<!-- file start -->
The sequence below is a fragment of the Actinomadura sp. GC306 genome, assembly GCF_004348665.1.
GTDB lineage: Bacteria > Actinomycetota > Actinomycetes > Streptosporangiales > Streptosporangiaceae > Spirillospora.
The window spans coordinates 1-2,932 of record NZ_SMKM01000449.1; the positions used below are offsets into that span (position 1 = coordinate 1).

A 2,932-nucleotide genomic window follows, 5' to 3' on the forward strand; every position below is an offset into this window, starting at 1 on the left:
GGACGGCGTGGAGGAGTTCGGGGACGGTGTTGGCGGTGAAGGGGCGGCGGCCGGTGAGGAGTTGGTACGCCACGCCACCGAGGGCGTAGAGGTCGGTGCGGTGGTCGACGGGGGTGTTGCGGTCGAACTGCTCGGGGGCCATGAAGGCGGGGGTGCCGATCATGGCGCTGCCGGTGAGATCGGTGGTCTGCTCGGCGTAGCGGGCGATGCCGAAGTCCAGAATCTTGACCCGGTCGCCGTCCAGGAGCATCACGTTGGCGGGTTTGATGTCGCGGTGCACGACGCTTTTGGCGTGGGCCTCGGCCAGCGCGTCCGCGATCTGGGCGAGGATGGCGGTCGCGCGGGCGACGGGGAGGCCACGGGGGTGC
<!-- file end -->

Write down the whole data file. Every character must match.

The sequence below is a fragment of the Actinomadura sp. GC306 genome, assembly GCF_004348665.1.
GTDB lineage: Bacteria > Actinomycetota > Actinomycetes > Streptosporangiales > Streptosporangiaceae > Spirillospora.
The window spans coordinates 1-2,932 of record NZ_SMKM01000449.1; the positions used below are offsets into that span (position 1 = coordinate 1).

A 2,932-nucleotide genomic window follows, 5' to 3' on the forward strand; every position below is an offset into this window, starting at 1 on the left:
GGACGGCGTGGAGGAGTTCGGGGACGGTGTTGGCGGTGAAGGGGCGGCGGCCGGTGAGGAGTTGGTACGCCACGCCACCGAGGGCGTAGAGGTCGGTGCGGTGGTCGACGGGGGTGTTGCGGTCGAACTGCTCGGGGGCCATGAAGGCGGGGGTGCCGATCATGGCGCTGCCGGTGAGATCGGTGGTCTGCTCGGCGTAGCGGGCGATGCCGAAGTCCAGAATCTTGACCCGGTCGCCGTCCAGGAGCATCACGTTGGCGGGTTTGATGTCGCGGTGCACGACGCTTTTGGCGTGGGCCTCGGCCAGCGCGTCCGCGATCTGGGCGAGGATGGCGGTCGCGCGGGCGACGGGGAGGCCACGGGGGTGC